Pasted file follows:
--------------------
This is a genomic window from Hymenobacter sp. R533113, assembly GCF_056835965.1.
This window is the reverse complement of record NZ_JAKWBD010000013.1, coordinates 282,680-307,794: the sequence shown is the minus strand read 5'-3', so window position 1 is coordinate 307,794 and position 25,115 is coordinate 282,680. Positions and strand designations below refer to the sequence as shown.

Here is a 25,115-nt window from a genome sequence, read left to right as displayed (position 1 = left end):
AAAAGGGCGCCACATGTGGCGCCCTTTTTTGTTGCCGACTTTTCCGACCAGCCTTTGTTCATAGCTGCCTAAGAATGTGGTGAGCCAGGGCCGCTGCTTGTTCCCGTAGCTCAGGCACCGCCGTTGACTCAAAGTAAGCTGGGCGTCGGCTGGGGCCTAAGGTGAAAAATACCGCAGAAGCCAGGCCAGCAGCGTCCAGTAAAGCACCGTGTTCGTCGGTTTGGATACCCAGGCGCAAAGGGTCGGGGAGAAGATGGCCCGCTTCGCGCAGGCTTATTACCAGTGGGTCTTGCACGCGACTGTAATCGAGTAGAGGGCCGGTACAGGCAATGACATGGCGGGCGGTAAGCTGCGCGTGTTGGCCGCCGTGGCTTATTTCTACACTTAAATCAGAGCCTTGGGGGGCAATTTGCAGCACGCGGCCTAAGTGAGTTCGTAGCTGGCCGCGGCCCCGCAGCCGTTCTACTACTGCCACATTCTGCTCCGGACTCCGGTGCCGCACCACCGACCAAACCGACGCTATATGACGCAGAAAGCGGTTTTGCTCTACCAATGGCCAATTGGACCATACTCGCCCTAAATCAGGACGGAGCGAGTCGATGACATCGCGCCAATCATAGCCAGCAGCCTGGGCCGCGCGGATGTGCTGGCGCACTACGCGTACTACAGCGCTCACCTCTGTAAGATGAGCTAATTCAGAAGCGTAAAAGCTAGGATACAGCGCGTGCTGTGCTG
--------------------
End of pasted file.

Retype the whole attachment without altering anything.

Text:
This is a genomic window from Hymenobacter sp. R533113, assembly GCF_056835965.1.
This window is the reverse complement of record NZ_JAKWBD010000013.1, coordinates 282,680-307,794: the sequence shown is the minus strand read 5'-3', so window position 1 is coordinate 307,794 and position 25,115 is coordinate 282,680. Positions and strand designations below refer to the sequence as shown.

Here is a 25,115-nt window from a genome sequence, read left to right as displayed (position 1 = left end):
AAAAGGGCGCCACATGTGGCGCCCTTTTTTGTTGCCGACTTTTCCGACCAGCCTTTGTTCATAGCTGCCTAAGAATGTGGTGAGCCAGGGCCGCTGCTTGTTCCCGTAGCTCAGGCACCGCCGTTGACTCAAAGTAAGCTGGGCGTCGGCTGGGGCCTAAGGTGAAAAATACCGCAGAAGCCAGGCCAGCAGCGTCCAGTAAAGCACCGTGTTCGTCGGTTTGGATACCCAGGCGCAAAGGGTCGGGGAGAAGATGGCCCGCTTCGCGCAGGCTTATTACCAGTGGGTCTTGCACGCGACTGTAATCGAGTAGAGGGCCGGTACAGGCAATGACATGGCGGGCGGTAAGCTGCGCGTGTTGGCCGCCGTGGCTTATTTCTACACTTAAATCAGAGCCTTGGGGGGCAATTTGCAGCACGCGGCCTAAGTGAGTTCGTAGCTGGCCGCGGCCCCGCAGCCGTTCTACTACTGCCACATTCTGCTCCGGACTCCGGTGCCGCACCACCGACCAAACCGACGCTATATGACGCAGAAAGCGGTTTTGCTCTACCAATGGCCAATTGGACCATACTCGCCCTAAATCAGGACGGAGCGAGTCGATGACATCGCGCCAATCATAGCCAGCAGCCTGGGCCGCGCGGATGTGCTGGCGCACTACGCGTACTACAGCGCTCACCTCTGTAAGATGAGCTAATTCAGAAGCGTAAAAGCTAGGATACAGCGCGTGCTGTGCTG